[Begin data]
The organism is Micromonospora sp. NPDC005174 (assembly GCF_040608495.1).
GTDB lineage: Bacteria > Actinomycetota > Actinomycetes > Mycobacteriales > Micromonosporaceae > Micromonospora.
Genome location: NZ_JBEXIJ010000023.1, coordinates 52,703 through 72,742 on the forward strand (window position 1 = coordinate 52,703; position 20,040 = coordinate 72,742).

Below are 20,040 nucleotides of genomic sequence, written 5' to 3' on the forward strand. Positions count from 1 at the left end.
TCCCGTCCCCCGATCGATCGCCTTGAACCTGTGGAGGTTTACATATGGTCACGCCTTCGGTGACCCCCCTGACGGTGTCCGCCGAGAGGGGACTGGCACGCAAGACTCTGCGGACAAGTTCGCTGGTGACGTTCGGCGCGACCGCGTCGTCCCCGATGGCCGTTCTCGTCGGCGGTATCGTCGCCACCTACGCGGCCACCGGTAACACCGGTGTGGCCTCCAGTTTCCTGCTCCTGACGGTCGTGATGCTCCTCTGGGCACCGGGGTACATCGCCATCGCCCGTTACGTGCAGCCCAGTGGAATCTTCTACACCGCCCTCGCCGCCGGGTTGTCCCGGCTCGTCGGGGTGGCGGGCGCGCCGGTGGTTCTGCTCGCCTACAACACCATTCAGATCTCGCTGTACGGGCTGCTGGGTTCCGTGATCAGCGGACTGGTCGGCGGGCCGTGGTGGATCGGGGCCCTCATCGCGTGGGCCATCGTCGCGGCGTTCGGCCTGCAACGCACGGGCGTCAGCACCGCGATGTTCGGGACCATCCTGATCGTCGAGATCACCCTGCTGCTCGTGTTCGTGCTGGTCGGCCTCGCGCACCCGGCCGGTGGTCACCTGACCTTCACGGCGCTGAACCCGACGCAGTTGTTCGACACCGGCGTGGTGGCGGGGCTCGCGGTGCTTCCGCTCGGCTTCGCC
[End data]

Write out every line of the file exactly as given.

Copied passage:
The organism is Micromonospora sp. NPDC005174 (assembly GCF_040608495.1).
GTDB lineage: Bacteria > Actinomycetota > Actinomycetes > Mycobacteriales > Micromonosporaceae > Micromonospora.
Genome location: NZ_JBEXIJ010000023.1, coordinates 52,703 through 72,742 on the forward strand (window position 1 = coordinate 52,703; position 20,040 = coordinate 72,742).

Below are 20,040 nucleotides of genomic sequence, written 5' to 3' on the forward strand. Positions count from 1 at the left end.
TCCCGTCCCCCGATCGATCGCCTTGAACCTGTGGAGGTTTACATATGGTCACGCCTTCGGTGACCCCCCTGACGGTGTCCGCCGAGAGGGGACTGGCACGCAAGACTCTGCGGACAAGTTCGCTGGTGACGTTCGGCGCGACCGCGTCGTCCCCGATGGCCGTTCTCGTCGGCGGTATCGTCGCCACCTACGCGGCCACCGGTAACACCGGTGTGGCCTCCAGTTTCCTGCTCCTGACGGTCGTGATGCTCCTCTGGGCACCGGGGTACATCGCCATCGCCCGTTACGTGCAGCCCAGTGGAATCTTCTACACCGCCCTCGCCGCCGGGTTGTCCCGGCTCGTCGGGGTGGCGGGCGCGCCGGTGGTTCTGCTCGCCTACAACACCATTCAGATCTCGCTGTACGGGCTGCTGGGTTCCGTGATCAGCGGACTGGTCGGCGGGCCGTGGTGGATCGGGGCCCTCATCGCGTGGGCCATCGTCGCGGCGTTCGGCCTGCAACGCACGGGCGTCAGCACCGCGATGTTCGGGACCATCCTGATCGTCGAGATCACCCTGCTGCTCGTGTTCGTGCTGGTCGGCCTCGCGCACCCGGCCGGTGGTCACCTGACCTTCACGGCGCTGAACCCGACGCAGTTGTTCGACACCGGCGTGGTGGCGGGGCTCGCGGTGCTTCCGCTCGGCTTCGCC